PASCAGOULA, MS (WLOX) - Nicole Dickerson had no second thoughts when it was time for her daughter Ryleigh Elizabeth to have the measles vaccination.
“No. No hesitation,” she said. “I don’t even think it’s even like a question - like should I or shouldn’t I - because I was vaccinated. My husband was vaccinated, my mom was vaccinated, and my grandma was vaccinated. So, I mean, it’s just what you do.”
The Centers for Disease Control and Prevention is reporting almost 700 cases of measles from 22 states.
That’s the greatest number of cases reported in the United States since measles was eliminated in the country in 2000.
Mississippi is not among those states with confirmed cases, although there was a reported exposure in Hattiesburg earlier this month. However, it could be only a matter of time.
“I hope that it opens people’s eyes,” said Dr. Tyler Sexton, chief of pediatrics at Singing River Hospital in Pascagoula. “This is not a disease we’ve had to deal with for years. And because of this movement, it’s now coming back and it’s rearing its ugly head.”
Sexton said it could get worse with more people choosing not to vaccinate.
“With the vaccine, we saw a decrease in the measles and its infection,” he said. “And with the non-vaccination movement and those kinds of things, some viruses can come out of dormancy and start infecting kids.”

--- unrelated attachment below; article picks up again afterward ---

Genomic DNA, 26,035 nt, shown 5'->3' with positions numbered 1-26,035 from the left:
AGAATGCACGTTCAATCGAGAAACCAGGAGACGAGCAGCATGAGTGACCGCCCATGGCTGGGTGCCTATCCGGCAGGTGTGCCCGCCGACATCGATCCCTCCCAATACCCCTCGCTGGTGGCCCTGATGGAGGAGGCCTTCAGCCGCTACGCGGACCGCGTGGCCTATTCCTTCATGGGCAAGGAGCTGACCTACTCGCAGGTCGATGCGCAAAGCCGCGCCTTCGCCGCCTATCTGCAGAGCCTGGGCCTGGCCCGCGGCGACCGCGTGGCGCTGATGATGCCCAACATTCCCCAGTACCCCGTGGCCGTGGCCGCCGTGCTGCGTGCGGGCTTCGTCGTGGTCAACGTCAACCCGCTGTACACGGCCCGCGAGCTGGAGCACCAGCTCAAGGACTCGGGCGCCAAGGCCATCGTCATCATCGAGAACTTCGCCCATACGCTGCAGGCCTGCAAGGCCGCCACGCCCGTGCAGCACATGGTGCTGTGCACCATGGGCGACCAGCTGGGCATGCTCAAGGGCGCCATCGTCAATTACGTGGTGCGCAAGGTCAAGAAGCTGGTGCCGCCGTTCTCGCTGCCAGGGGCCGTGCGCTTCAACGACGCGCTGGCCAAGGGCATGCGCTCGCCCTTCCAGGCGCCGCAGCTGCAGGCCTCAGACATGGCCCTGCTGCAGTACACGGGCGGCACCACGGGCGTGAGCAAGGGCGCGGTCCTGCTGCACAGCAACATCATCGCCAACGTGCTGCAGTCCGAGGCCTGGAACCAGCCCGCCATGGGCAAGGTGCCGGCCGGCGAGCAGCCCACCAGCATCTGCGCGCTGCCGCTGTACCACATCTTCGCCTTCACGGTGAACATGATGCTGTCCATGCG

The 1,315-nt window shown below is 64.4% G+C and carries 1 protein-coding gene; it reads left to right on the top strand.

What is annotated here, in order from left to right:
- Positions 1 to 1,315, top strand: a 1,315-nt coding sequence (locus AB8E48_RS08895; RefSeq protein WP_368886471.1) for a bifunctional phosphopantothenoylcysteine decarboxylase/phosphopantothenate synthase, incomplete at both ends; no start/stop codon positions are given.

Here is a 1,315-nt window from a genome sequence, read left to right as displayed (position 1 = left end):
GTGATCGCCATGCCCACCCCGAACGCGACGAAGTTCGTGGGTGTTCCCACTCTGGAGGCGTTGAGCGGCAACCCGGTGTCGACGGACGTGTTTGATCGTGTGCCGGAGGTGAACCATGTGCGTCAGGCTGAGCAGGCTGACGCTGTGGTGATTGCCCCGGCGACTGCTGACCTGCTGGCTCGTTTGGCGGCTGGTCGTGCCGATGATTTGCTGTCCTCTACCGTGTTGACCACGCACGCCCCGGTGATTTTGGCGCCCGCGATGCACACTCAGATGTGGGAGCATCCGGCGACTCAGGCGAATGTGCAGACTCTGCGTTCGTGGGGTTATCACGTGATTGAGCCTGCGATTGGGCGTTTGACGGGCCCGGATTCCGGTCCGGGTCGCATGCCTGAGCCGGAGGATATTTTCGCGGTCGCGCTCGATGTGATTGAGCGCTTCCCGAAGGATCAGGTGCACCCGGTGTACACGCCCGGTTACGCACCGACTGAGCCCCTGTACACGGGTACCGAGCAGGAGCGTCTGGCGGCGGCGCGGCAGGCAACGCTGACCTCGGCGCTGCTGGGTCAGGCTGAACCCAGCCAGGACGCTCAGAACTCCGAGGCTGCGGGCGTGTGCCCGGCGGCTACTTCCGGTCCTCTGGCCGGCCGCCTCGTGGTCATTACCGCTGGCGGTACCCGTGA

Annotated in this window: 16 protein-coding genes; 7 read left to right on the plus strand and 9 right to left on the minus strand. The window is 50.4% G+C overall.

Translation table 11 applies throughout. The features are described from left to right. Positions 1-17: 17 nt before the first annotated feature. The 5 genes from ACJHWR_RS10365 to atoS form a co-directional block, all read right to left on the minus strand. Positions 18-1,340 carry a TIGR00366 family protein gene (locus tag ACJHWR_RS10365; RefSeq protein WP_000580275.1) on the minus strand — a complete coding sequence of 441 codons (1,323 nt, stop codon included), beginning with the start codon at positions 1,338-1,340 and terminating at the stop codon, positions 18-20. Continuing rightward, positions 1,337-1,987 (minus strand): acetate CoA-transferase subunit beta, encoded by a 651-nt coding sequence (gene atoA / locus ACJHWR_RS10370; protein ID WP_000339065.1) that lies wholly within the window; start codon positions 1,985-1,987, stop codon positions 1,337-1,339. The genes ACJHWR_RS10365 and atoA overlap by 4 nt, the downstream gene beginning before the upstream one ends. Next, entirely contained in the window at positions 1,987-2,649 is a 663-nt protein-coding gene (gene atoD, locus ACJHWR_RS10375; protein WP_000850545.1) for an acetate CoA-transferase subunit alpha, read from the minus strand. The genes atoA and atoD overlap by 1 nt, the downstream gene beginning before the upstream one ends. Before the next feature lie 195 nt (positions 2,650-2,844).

Sexton said he’s been receiving a lot of calls from patients who vaccinate and those who don’t.
At least, he said, it has started a conversation about how serious the situation is.
“Vaccines are safe. The science behind them, they are safe,” he said. “There is no secret to that. They’ve been studied time and time again and getting the measles, mumps and rubella vaccine saves children’s lives.”
Sexton said he won’t refuse to treat patients who aren’t immunized but will give those patients a strong message.
“It breaks my heart, I’ll tell you. Of all things as a pediatrician, the hardest part of my job is validating and showing people that we love kids and that giving vaccines does work and we stand by that," he said.
The CDC will release the next round of new numbers of measles cases on April 29, as part of efforts during National Infant Immunization Week to emphasize the life-saving benefits of childhood immunization.
Sexton said the best way to prevent the spread of measles is to be vaccinated and to follow the same steps as you would with any virus: wash your hands regularly and cover your sneezes and coughs, since that’s how the virus spreads.